The U.S. House of Representatives passed the $1.9 trillion American Rescue Plan of 2021 pandemic relief legislation on Saturday, February 27, 2021, to help Americans weather the ongoing health and economic crisis caused by the COVID-19 pandemic. The bill now moves to the Senate for consideration the week of March 1, 2021. However, the Senate parliamentarian, who advises the Senate on rules and procedures, ruled Thursday that Senate budget-reconciliation rules prohibit the House proposed gradual increase to the federal minimum wage to $15 an hour by 2025 from being included in the COVID-19 relief bill. The reconciliation process otherwise clears the way for the Senate to pass the legislation by a simple majority.
Key Small Business Provisions Under Consideration
PPP Loans – An additional $7.25 billion for Paycheck Protection Program (PPP) forgivable loans but does not extend the PPP’s current application period set to close March 31, 2021. Creates a new category called “additional covered nonprofit entity,” for 501(c)(3) and veteran’s organizations that employ fewer than 500 employees per physical location, certain 501(c)(6) organizations, domestic marketing organizations, and additional covered not-for-profit entities that employ fewer than 300 employees per physical location. Expands PPP eligibility to internet-only news and periodical publishers.
Employee retention credits – The bill extends the employee retention credit through the end of 2021. The employee retention credit allows eligible employers to claim a credit for paying qualified wages to employees. Under the bill, the employee retention credit would be allowed against the Sec. 3111(b) Medicare tax.
Families First Employer Tax Credits – Reinstates Families First employer tax credits and eliminates exemptions for employers with more than 500 and fewer than 50 employees. Reimburses employers with fewer than 500 employees for the cost of this leave.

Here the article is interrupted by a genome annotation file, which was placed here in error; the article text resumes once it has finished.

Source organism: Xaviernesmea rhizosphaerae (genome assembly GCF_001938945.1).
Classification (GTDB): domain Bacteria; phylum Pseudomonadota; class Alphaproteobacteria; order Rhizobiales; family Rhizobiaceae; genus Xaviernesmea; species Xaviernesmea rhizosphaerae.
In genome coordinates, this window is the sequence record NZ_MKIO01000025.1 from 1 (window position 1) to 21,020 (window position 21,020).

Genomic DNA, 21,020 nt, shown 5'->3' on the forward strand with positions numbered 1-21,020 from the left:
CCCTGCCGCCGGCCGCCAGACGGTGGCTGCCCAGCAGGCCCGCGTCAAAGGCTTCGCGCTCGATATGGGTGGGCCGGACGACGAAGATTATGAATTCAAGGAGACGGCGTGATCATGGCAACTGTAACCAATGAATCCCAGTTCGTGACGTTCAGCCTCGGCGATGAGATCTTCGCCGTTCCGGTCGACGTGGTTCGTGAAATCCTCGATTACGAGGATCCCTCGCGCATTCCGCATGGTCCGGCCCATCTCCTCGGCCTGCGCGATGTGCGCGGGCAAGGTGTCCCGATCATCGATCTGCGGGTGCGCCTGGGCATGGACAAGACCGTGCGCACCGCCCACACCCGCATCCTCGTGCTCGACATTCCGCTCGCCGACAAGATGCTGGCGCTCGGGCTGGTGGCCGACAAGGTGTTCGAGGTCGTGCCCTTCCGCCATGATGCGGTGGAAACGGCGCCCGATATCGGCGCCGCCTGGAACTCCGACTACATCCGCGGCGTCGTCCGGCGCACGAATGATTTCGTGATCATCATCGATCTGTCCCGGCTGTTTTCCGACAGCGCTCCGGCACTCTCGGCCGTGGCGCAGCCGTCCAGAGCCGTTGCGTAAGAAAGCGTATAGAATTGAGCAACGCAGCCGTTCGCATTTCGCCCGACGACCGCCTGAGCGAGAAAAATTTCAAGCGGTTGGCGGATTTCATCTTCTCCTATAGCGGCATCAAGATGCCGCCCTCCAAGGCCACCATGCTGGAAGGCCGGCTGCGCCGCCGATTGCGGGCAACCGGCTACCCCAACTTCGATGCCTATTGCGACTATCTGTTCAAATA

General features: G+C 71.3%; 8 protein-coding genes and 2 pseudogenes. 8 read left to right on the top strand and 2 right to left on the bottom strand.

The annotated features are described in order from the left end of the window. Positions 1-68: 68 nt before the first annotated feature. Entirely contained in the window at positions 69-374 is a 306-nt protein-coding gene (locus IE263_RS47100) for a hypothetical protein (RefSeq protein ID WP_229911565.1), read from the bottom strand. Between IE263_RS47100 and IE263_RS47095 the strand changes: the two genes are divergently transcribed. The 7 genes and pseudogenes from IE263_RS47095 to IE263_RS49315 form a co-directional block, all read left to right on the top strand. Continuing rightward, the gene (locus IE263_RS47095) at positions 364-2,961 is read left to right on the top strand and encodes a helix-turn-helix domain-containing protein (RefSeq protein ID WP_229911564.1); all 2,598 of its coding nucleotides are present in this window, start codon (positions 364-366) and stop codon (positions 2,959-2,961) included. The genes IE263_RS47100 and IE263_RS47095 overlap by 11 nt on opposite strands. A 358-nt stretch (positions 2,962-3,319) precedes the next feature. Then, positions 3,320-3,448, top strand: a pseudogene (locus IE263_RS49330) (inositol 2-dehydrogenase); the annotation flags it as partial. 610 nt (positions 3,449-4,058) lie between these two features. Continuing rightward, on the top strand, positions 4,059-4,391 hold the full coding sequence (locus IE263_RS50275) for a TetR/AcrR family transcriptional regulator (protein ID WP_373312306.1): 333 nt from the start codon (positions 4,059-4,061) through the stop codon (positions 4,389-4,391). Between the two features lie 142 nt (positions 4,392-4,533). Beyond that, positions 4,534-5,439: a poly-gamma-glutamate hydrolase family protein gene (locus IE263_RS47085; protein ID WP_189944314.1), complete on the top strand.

The credits for sick and family leave originally enacted by the Families First Coronavirus Response Act would be extended to Sept. 30, 2021.The bill increases the limit on the credit for paid family leave to $12,000. The limitation on the overall number of days taken into account for paid sick leave will reset after March 31, 2021. The credits are expanded to allow 501(c)(1) governmental organizations to take them.
Provides 14 weeks of paid sick and family and medical leave to help parents with additional caregiving responsibilities when a child or loved one’s school or care center is closed; for people who have or are caring for people with COVID-19 symptoms, or who are quarantining due to exposure; and for people needing to take time to get the vaccine.
Maximum paid leave benefit of $1,400 per-week for eligible workers. This will provide full wage replacement to workers earning up to $73,000 annually.
Reimburses employers with fewer than 500 employees for the cost of this leave. Extending the refundable tax credit will reimburse employers for 100 percent of the cost of this leave. Reimburses state and local government for the cost of this leave.
$25 billion Restaurant Revitalization Fund (RRF) Provides direct grants to eligible entities, intended to help businesses in the food services sector. Eligible entities include restaurants, bars, food stands, food trucks, food carts, caterers, saloons, inns, taverns, lounges, brewpubs, tasting rooms, taprooms, and any licensed facility or premise of a beverage alcohol producer where the public may taste, sample, or purchase products, or other similar place of business in which the public or patrons assemble for the primary purpose of being served food or drink.
The act allows for grants equal to the pandemic-related revenue loss of the eligible entity, up to $10 million per entity, or $5 million per physical location. The grants are calculated by subtracting 2020 revenue from 2019 revenue. Entities are limited to 20 locations.
The plan sets aside $5 billion for eligible applicants with 2019 gross receipts of $500,000 or less. The bill also charges the SBA with awarding the other $20 billion in grants in “an equitable manner to eligible entities of different sizes based on annual gross receipts.”
During the first 21 days of the grants, the SBA will prioritize applications from restaurants owned and operated or controlled by women, veterans, or socially and economically disadvantaged individuals.